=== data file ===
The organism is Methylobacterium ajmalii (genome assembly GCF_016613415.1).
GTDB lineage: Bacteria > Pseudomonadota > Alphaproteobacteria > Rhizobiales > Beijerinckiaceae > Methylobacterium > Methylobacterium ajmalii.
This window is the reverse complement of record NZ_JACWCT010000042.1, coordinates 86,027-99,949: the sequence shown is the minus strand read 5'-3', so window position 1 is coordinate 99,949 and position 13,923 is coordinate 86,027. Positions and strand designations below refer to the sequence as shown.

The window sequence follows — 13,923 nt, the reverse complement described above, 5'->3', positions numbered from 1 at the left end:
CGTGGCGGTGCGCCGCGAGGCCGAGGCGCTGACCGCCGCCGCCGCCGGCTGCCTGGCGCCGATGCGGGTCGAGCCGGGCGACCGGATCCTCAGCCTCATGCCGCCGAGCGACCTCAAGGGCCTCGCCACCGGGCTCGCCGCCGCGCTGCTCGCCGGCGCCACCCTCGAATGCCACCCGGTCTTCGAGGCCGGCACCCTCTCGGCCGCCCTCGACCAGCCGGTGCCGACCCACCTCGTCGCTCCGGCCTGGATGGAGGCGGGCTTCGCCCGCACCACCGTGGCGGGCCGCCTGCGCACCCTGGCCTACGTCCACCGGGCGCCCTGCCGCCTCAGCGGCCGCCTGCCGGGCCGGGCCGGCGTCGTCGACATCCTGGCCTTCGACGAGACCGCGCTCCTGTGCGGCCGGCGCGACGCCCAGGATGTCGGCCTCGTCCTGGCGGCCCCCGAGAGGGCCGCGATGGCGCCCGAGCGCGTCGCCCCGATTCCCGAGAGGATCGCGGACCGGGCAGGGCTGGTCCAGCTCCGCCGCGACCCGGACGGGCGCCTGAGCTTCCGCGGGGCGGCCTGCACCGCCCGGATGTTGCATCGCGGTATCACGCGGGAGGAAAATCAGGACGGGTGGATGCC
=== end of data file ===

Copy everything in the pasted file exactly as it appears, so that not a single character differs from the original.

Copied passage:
The organism is Methylobacterium ajmalii (genome assembly GCF_016613415.1).
GTDB lineage: Bacteria > Pseudomonadota > Alphaproteobacteria > Rhizobiales > Beijerinckiaceae > Methylobacterium > Methylobacterium ajmalii.
This window is the reverse complement of record NZ_JACWCT010000042.1, coordinates 86,027-99,949: the sequence shown is the minus strand read 5'-3', so window position 1 is coordinate 99,949 and position 13,923 is coordinate 86,027. Positions and strand designations below refer to the sequence as shown.

The window sequence follows — 13,923 nt, the reverse complement described above, 5'->3', positions numbered from 1 at the left end:
CGTGGCGGTGCGCCGCGAGGCCGAGGCGCTGACCGCCGCCGCCGCCGGCTGCCTGGCGCCGATGCGGGTCGAGCCGGGCGACCGGATCCTCAGCCTCATGCCGCCGAGCGACCTCAAGGGCCTCGCCACCGGGCTCGCCGCCGCGCTGCTCGCCGGCGCCACCCTCGAATGCCACCCGGTCTTCGAGGCCGGCACCCTCTCGGCCGCCCTCGACCAGCCGGTGCCGACCCACCTCGTCGCTCCGGCCTGGATGGAGGCGGGCTTCGCCCGCACCACCGTGGCGGGCCGCCTGCGCACCCTGGCCTACGTCCACCGGGCGCCCTGCCGCCTCAGCGGCCGCCTGCCGGGCCGGGCCGGCGTCGTCGACATCCTGGCCTTCGACGAGACCGCGCTCCTGTGCGGCCGGCGCGACGCCCAGGATGTCGGCCTCGTCCTGGCGGCCCCCGAGAGGGCCGCGATGGCGCCCGAGCGCGTCGCCCCGATTCCCGAGAGGATCGCGGACCGGGCAGGGCTGGTCCAGCTCCGCCGCGACCCGGACGGGCGCCTGAGCTTCCGCGGGGCGGCCTGCACCGCCCGGATGTTGCATCGCGGTATCACGCGGGAGGAAAATCAGGACGGGTGGATGCC